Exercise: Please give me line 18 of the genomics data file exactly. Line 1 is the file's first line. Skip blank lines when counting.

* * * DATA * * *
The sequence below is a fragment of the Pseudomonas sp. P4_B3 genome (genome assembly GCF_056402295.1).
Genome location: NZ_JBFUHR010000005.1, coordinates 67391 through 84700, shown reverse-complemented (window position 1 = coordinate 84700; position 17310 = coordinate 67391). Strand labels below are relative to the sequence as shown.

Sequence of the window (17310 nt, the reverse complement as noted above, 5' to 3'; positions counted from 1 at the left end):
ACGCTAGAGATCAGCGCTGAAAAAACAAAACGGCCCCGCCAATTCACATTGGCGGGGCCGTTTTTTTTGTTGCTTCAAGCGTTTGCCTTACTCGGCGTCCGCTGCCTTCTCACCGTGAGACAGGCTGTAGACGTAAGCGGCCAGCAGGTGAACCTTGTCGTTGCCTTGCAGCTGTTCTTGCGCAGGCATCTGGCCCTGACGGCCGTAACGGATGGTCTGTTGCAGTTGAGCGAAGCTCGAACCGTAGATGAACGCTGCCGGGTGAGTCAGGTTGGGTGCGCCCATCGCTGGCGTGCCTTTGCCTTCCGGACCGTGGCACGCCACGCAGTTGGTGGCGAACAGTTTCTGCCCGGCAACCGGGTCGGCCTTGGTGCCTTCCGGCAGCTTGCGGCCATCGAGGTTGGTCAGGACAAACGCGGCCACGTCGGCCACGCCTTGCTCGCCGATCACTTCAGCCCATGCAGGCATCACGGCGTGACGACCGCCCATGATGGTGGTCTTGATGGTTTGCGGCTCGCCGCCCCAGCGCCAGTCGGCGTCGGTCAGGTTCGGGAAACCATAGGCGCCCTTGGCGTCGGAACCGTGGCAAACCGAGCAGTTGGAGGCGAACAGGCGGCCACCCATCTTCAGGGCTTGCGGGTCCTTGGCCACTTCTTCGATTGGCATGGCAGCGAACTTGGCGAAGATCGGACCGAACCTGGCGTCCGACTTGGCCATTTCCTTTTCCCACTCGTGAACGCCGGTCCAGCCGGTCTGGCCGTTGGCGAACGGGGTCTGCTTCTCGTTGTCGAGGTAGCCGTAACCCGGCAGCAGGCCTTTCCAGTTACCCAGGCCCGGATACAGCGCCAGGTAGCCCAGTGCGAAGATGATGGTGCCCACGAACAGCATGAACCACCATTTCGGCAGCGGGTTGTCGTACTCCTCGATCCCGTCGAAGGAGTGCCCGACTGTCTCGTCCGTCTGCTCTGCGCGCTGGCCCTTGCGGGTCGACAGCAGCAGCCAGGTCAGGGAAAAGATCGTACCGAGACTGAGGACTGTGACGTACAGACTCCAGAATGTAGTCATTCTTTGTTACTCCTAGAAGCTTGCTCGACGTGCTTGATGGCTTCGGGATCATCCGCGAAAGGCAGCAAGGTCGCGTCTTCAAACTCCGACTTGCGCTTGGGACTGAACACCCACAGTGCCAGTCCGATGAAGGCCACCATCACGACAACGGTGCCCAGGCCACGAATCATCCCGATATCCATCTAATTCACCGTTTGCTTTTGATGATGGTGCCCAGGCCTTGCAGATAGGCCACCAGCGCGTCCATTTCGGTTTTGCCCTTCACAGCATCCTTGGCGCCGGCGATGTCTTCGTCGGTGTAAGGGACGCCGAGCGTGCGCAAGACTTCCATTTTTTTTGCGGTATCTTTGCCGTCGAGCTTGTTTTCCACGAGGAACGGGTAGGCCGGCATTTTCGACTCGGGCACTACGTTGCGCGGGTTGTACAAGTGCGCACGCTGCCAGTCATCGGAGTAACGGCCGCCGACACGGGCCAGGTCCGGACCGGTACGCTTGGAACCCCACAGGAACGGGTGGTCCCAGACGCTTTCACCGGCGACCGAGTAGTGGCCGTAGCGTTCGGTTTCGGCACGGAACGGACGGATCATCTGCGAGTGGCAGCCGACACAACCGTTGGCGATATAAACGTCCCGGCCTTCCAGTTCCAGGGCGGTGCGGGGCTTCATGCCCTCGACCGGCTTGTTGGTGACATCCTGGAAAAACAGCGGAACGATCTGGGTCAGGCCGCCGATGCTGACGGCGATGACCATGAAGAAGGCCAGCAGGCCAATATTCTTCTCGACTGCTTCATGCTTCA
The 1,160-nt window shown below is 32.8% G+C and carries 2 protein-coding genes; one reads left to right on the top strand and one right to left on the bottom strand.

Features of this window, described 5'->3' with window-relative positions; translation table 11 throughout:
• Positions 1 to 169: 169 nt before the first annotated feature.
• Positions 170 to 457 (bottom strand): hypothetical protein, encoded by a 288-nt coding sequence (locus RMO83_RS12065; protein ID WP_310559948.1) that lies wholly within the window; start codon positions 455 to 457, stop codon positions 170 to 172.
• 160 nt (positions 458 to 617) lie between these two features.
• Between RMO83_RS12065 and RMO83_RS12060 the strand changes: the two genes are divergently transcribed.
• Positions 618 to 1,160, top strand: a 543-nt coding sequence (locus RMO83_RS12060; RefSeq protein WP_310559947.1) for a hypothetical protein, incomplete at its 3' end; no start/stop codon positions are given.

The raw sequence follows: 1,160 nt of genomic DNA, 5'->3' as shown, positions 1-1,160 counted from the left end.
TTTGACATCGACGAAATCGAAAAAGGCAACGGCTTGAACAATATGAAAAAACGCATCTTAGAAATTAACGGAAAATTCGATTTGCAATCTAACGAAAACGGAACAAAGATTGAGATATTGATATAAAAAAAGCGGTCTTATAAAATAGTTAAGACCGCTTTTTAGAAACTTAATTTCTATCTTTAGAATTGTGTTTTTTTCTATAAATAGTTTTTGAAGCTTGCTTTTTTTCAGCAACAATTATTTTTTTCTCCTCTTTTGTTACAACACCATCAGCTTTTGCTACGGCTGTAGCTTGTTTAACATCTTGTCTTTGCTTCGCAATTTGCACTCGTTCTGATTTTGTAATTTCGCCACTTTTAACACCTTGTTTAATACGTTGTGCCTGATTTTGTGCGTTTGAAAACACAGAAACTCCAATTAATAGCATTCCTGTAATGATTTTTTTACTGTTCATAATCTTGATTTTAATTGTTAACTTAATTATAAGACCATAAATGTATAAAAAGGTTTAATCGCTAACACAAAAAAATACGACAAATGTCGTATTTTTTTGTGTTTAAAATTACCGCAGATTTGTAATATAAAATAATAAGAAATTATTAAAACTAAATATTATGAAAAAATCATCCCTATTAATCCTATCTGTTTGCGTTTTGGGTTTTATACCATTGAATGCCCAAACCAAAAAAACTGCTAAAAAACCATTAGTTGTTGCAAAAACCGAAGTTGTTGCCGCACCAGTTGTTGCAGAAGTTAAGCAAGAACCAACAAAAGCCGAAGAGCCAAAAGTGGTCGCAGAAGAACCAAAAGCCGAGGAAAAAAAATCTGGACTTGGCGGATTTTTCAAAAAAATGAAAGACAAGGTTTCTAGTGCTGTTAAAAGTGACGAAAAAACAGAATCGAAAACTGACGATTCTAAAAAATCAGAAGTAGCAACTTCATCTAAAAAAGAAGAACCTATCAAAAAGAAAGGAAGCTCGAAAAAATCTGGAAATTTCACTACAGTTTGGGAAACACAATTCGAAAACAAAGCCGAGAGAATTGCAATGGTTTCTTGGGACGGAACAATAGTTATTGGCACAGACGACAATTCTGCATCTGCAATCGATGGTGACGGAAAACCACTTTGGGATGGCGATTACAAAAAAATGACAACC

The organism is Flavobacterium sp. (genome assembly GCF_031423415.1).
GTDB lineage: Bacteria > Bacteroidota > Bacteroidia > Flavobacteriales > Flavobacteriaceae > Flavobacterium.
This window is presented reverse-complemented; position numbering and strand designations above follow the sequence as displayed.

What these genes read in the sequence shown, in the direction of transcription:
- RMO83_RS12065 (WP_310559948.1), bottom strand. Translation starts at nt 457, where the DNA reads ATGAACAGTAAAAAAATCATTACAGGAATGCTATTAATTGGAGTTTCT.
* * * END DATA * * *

- RMO83_RS12065 (WP_310559948.1), bottom strand. Translation starts at nt 457, where the DNA reads ATGAACAGTAAAAAAATCATTACAGGAATGCTATTAATTGGAGTTTCT.